Destroying all sovereignity all over the world.
        Offcourse there was no risk to start with,
        they want you to know they are in complete control.
        Just don’t be to loud and complete about it.
        So that history is written the way the need it to be written.
        That is, offcourse, (logical to me) in a machiavellian scheme.

        People please, do some homework.
        Screw chasing money, just make sure you got food on your table,
        that your ahead of times, and keep the internet up, open and uncensored.
        This BiTCh is not a revolution, it’s a scam. The only real revolution,
        is the internet, connecting people. And we shouldn’t have to resort,
        to spiritual enlightenment, like we’re hiding the truth in an age of emanation.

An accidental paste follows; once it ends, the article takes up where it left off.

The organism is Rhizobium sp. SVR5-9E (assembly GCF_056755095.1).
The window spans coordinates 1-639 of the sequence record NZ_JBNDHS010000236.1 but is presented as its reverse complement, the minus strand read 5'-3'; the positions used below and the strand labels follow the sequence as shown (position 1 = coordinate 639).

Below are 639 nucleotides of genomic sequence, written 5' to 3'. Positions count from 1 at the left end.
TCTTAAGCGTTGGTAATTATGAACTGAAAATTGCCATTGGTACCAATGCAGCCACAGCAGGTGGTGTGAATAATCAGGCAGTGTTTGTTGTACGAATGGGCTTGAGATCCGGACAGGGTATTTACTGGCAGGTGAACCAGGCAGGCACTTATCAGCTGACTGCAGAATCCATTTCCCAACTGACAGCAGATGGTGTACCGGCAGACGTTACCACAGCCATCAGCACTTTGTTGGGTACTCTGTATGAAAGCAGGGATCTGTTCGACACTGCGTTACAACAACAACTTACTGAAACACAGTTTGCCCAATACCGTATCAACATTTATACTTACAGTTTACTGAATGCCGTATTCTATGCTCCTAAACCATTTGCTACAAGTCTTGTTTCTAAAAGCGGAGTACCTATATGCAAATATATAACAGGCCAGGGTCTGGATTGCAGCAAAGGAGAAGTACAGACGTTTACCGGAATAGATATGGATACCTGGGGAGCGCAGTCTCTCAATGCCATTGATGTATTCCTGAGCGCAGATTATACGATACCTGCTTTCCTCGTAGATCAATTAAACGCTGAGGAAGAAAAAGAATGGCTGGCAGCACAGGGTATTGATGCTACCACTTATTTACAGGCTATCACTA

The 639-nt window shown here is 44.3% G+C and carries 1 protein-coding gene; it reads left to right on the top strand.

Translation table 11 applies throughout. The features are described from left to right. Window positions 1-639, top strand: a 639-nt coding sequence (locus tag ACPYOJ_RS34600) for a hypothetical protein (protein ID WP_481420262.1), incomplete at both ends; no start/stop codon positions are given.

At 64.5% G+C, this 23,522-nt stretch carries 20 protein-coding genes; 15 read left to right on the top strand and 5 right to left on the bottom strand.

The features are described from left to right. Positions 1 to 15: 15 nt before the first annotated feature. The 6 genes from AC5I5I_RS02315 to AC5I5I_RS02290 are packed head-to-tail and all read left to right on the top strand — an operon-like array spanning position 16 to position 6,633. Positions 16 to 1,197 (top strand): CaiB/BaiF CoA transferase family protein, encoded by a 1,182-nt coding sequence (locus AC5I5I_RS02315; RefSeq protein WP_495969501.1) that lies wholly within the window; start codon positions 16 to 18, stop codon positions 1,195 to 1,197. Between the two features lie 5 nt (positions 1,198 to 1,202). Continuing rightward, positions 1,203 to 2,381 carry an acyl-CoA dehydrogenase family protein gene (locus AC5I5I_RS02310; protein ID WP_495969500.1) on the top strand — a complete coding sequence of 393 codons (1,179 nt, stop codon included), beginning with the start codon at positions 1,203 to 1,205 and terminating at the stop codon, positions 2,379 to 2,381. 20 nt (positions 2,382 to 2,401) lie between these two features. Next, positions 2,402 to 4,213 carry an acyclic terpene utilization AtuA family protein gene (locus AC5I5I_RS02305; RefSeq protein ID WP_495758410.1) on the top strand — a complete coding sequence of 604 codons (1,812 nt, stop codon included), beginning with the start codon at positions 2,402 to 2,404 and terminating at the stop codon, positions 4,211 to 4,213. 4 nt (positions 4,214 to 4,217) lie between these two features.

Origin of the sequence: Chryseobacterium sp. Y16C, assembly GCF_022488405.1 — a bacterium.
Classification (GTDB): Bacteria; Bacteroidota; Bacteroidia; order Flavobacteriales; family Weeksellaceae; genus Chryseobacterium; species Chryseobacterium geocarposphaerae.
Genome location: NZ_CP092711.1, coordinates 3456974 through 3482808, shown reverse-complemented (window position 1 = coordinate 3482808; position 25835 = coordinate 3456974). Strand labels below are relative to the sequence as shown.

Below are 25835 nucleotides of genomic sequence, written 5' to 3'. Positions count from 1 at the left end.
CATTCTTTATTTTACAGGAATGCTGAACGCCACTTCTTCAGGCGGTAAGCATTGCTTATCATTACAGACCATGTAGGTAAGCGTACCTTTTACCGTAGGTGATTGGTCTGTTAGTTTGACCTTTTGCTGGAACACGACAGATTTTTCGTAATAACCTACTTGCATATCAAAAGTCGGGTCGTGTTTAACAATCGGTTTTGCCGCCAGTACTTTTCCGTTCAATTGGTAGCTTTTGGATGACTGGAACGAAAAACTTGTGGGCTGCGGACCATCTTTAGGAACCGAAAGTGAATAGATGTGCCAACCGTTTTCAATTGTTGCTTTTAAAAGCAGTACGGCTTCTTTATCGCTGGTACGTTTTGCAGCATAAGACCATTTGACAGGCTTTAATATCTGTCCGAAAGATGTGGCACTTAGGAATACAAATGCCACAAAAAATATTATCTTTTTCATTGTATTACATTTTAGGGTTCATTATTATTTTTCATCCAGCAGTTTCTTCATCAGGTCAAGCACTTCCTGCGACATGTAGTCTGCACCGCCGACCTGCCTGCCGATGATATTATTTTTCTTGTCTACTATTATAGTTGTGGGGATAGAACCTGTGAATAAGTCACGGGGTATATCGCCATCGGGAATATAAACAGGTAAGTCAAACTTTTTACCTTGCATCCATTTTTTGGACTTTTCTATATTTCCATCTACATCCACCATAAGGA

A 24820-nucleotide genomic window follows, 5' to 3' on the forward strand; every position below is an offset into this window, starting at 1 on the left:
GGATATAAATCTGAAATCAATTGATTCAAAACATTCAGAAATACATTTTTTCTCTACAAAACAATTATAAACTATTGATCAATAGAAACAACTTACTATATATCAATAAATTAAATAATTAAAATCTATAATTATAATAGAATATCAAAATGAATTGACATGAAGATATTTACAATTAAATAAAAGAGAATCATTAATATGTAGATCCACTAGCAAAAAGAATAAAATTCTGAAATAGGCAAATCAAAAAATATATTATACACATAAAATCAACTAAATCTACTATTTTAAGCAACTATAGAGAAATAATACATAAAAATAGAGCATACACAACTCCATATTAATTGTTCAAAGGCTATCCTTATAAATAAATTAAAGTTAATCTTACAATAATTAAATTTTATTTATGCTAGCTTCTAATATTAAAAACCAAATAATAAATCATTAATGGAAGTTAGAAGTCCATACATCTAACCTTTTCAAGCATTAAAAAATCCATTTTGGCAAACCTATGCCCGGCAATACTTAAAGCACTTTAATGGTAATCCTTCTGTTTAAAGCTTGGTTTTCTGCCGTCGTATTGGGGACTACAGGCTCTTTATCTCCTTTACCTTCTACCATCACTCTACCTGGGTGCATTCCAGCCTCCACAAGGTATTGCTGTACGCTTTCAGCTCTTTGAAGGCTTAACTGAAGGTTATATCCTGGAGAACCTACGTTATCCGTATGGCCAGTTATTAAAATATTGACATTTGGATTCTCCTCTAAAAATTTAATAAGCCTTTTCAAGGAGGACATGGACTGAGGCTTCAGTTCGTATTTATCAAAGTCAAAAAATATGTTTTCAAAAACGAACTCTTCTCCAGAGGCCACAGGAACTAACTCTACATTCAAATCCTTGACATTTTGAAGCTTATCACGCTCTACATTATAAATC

We have an english bible, and don’t have to wait for green lights.
        Our ancestors paved a way of corpses fighting for this,
        and you’re debating like allknowing creatures, missing the whole clue given…
        You’re going to get raped by your own apocalyptic revelations.
        You will be sad and demoralized in the end, simply accepting slavery.
        The way they need you to be.

        We’re one people of the same earth, under the sun
        Don’t believe in promises of limitless heavens.
        Just be there for one another, and fight those who defy that.
        Amen

        Btw. I don’t believe in any god.
        Just like I don’t believe in a just emporer of the empire.
        They all deserve inhuman treatment.
        Unfair trials and torture to commit to the truth,